Expropriations: One Possible Result of the Natural Gas Drilling Boom
One possible effect of the ongoing natural gas drilling boom is an increase in expropriations. Several Louisiana state and federal statutes authorize private companies to expropriate private property for the purpose of constructing, operating and maintaining natural gas pipelines and related equipment. Those statutes include La. R.S. 19:2, La. R.S. 30:554, and 15 U.S.C. § 717f.
Before expropriating private property, companies seeking to acquire an interest in property for pipeline-related purposes are obligated to attempt negotiations with the property owner. See, e.g., La. R.S. 19:2. If expropriation proceedings become necessary, the company seeking expropriation must show that its purpose is "public and necessary." See La. Const. Art. 1, § 4(B)(4); ExxonMobil Pipeline Co. v. Union Pacific R. Co., 2009-1629 (La. 3/16/10), 35 So. 3d 192, 196-97. Once the expropriator satisfies that baseline requirement, it enjoys vast, though not total, discretion in determining the extent and location of the property to be expropriated. ExxonMobil Pipeline, 35 So. 3d at 200. The Louisiana Supreme Court has identified four factors the expropriator should consider: costs, environmental impact, long range area planning, and safety considerations. Id. (citing Red River Waterway Commission v. Fredericks, 566 So. 2d 79, 83 (La. 1990)). As long as the expropriator gives these factors some consideration, its decision should not be second guessed. The only limits are that the expropriator may not exercise its discretion in bad faith, or act so capriciously and arbitrarily as to make its decision "unreasoned." Acadian Gas Pipeline Sys. v. Bourgeois, 04-578 (La. App. 5 Cir. 11/30/04), 890 So. 2d 634, 641. Of course, the Louisiana Constitution also requires that expropriator provide "just compensation" to the property owner. La. Const. Art. 1, § 4(B)(4).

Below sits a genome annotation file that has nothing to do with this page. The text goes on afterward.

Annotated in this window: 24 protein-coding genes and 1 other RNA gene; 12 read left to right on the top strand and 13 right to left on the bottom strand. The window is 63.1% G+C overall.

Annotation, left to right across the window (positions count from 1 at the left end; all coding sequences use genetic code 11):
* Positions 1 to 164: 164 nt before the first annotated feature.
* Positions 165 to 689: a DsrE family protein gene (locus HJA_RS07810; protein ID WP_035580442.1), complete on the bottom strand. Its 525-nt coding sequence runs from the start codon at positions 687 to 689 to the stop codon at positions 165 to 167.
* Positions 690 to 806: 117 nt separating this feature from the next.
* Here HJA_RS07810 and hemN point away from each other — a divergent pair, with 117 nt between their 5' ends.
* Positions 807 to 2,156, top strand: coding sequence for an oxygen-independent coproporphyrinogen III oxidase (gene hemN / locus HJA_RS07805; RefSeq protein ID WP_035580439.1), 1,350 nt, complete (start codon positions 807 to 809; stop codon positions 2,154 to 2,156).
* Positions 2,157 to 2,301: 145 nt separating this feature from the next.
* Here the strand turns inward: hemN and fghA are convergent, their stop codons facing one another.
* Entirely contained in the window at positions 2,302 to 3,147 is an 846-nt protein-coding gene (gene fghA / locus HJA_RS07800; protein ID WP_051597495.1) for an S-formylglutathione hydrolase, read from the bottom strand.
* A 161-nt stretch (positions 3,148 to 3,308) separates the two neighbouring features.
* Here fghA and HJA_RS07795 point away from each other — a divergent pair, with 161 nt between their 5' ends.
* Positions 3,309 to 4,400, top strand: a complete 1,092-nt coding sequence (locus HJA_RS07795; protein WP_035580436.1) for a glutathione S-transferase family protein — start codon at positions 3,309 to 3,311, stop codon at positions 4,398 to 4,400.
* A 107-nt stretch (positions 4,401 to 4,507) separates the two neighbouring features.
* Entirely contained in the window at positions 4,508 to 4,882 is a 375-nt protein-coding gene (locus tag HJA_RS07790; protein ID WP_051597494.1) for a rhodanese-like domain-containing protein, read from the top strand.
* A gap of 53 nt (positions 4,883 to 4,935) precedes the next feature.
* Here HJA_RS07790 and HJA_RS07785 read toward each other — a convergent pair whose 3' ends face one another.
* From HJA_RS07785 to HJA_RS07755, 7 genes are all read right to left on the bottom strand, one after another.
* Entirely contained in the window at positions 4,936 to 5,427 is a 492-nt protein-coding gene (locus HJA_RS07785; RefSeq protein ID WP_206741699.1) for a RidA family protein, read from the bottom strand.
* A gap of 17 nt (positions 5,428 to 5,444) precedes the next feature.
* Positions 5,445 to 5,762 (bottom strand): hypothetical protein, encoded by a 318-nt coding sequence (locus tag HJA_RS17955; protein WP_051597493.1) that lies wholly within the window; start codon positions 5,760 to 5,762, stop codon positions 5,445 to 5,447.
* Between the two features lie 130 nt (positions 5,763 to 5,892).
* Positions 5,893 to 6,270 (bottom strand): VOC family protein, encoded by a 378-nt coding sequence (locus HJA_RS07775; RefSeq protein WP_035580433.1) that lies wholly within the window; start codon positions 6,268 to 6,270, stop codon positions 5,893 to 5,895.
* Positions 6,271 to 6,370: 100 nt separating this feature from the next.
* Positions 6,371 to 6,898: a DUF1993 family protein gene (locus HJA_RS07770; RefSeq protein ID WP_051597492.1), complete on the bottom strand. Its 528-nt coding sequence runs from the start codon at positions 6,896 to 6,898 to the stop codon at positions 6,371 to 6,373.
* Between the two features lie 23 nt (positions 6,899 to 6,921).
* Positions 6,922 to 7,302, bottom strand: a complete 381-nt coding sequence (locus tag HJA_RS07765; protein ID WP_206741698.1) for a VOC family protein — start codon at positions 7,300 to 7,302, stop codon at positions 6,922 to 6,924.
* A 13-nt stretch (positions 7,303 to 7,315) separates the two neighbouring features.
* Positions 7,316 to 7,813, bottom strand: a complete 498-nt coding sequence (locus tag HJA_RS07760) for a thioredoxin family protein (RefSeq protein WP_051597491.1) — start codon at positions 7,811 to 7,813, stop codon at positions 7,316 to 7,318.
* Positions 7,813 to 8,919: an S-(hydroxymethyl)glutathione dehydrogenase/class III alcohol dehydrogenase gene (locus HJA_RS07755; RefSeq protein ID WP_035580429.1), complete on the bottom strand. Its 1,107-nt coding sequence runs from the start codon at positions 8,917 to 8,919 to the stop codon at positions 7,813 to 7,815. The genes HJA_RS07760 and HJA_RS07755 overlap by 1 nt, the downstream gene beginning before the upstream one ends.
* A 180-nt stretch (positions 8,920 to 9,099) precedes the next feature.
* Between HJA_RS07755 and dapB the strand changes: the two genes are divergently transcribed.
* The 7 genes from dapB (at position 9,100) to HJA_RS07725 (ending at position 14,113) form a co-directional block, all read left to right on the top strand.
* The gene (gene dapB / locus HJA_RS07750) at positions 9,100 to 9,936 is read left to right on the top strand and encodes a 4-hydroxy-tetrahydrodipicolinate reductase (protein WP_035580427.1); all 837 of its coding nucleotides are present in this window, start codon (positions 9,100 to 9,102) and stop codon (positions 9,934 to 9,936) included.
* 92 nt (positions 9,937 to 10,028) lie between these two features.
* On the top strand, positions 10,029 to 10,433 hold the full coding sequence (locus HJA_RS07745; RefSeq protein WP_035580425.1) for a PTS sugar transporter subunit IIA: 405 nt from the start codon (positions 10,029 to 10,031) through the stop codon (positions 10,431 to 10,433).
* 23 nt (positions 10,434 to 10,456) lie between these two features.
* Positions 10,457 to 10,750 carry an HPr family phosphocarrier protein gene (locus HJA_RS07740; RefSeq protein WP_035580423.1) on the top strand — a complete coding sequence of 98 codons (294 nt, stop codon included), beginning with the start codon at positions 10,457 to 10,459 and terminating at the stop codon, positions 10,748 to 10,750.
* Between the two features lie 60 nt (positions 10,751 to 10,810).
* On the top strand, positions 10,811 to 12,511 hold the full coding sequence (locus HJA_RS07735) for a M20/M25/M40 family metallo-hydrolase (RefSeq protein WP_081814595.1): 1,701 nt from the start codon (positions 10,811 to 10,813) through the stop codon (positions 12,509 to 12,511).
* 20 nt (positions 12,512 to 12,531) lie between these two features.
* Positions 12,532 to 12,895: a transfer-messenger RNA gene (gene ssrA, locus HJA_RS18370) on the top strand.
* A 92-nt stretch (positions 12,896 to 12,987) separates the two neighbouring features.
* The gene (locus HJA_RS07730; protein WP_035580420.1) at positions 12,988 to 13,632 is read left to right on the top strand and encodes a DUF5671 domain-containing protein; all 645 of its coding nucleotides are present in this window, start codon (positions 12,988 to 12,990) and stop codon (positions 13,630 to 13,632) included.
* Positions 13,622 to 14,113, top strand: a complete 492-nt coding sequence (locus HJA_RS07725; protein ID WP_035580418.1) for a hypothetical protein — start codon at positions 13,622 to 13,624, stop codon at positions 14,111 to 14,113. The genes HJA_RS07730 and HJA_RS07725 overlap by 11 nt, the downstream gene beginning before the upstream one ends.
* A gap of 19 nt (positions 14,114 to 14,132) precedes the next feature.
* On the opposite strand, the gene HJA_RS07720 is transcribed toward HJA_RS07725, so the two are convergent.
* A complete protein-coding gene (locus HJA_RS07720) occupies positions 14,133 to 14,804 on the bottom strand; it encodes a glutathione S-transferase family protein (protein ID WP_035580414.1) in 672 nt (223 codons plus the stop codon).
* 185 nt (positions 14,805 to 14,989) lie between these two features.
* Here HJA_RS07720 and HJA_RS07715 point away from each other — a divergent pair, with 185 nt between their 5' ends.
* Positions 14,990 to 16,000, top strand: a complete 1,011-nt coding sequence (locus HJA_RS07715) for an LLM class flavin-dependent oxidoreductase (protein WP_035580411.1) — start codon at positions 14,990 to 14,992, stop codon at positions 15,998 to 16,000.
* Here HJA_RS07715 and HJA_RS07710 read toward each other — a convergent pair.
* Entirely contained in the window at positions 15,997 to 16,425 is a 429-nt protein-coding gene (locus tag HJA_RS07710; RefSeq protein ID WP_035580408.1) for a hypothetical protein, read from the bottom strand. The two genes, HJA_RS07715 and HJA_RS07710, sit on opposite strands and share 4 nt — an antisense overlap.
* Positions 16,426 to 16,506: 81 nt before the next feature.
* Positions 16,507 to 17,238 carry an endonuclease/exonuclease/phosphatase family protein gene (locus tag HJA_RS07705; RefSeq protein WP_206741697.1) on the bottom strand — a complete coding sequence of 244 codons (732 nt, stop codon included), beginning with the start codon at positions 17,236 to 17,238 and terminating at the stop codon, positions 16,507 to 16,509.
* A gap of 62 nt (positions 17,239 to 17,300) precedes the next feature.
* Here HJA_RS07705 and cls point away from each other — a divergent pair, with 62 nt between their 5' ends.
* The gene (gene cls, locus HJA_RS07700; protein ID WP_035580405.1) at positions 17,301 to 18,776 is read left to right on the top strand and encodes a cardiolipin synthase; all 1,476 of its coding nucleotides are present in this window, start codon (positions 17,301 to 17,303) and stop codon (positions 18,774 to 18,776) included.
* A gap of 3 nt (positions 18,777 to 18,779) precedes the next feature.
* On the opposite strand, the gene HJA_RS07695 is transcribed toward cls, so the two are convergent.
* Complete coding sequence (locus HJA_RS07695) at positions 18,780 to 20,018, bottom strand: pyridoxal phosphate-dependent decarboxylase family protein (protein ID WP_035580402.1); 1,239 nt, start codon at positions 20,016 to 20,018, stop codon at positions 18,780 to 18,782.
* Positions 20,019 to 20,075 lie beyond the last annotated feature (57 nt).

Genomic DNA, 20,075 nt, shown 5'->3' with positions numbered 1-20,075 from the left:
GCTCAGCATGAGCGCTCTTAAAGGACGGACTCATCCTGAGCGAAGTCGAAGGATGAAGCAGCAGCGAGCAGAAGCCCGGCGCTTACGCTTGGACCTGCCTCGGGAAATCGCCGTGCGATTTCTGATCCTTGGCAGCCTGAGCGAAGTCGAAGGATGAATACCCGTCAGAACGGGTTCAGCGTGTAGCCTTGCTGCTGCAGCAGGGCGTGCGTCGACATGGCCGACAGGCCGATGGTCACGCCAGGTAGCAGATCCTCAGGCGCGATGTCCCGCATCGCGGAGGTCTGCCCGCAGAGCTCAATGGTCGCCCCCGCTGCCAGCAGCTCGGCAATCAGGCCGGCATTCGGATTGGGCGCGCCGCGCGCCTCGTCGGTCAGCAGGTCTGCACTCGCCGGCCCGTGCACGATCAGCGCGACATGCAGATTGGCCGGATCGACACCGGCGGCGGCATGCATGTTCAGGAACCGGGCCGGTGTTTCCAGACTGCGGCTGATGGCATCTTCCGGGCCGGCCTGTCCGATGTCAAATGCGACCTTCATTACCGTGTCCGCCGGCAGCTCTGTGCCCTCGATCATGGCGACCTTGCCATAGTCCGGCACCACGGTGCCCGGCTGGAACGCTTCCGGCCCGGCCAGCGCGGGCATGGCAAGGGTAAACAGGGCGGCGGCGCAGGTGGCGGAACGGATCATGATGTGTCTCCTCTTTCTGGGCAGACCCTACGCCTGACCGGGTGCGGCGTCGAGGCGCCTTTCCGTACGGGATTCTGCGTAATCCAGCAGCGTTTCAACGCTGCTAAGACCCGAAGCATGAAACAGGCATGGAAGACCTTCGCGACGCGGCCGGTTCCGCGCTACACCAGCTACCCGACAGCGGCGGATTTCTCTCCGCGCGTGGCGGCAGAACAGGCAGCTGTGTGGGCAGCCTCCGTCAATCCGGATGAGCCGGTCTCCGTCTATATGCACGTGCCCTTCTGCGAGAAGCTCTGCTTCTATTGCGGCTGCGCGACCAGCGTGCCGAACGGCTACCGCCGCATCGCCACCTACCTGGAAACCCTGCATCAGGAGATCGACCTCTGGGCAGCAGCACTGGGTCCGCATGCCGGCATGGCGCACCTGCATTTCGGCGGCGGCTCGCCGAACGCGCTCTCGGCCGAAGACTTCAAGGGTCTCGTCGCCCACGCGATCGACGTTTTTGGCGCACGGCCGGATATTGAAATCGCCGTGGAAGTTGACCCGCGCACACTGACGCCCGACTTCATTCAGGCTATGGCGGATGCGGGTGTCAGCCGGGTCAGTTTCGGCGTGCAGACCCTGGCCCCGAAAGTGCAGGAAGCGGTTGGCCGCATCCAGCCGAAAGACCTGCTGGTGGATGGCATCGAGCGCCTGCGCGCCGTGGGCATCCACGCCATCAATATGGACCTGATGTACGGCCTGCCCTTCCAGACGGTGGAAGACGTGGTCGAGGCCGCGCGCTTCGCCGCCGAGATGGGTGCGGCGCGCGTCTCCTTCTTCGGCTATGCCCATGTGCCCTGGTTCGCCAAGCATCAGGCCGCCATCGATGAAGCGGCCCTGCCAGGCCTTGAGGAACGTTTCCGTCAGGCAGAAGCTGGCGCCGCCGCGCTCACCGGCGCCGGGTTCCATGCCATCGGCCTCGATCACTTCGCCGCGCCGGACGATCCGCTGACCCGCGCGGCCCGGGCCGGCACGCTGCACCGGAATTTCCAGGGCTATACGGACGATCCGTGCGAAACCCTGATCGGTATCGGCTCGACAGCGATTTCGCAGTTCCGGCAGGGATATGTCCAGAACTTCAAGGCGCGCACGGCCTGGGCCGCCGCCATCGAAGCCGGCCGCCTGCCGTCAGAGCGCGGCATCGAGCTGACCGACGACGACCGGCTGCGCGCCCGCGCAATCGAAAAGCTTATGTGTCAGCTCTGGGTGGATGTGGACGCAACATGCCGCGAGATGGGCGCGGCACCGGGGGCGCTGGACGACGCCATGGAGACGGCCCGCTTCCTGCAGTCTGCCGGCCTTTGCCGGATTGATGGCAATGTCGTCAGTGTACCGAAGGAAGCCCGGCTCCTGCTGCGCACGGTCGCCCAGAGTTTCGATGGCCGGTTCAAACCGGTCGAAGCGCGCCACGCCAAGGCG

Thus, companies planning to construct natural gas pipelines in Louisiana encounter relatively friendly expropriation laws and jurisprudence. Especially in light of the recent drilling boom and the steps taken by industry to make use of abundant natural gas supplies (some of which have been discussed in previous entries), pipeline expropriators should have little difficulty establishing that their purpose is "public and necessary." Courts have held that the need to maintain steady supply in light of increased demand and the need to take advantage of abundant resources are "public and necessary" purposes. See, e.g., Acadian Gas Pipeline Sys. v. Nunley, 46,648 (La. App. 2 Cir. 11/2/11), 77 So. 3d 457, 463 (specifically mentioning the "huge resources" available from the Haynesville Shale formation). In many cases, necessity will effectively have been established before an expropriation proceeding reaches the courts, as the expropriator will have obtained a certificate from either the Louisiana Commissioner of Conservation or the Federal Power Commission. See La. R.S. 30:554; 15 U.S.C. § 717f.
While Louisiana's existing pipeline infrastructure is often cited as a key consideration by energy and chemical companies planning new development in this state, additions to that infrastructure may ramp up, particularly if industry is successful in implementing new and emerging uses for natural gas. If that comes to pass, expropriations may be among the many results of the ongoing natural gas supply boom.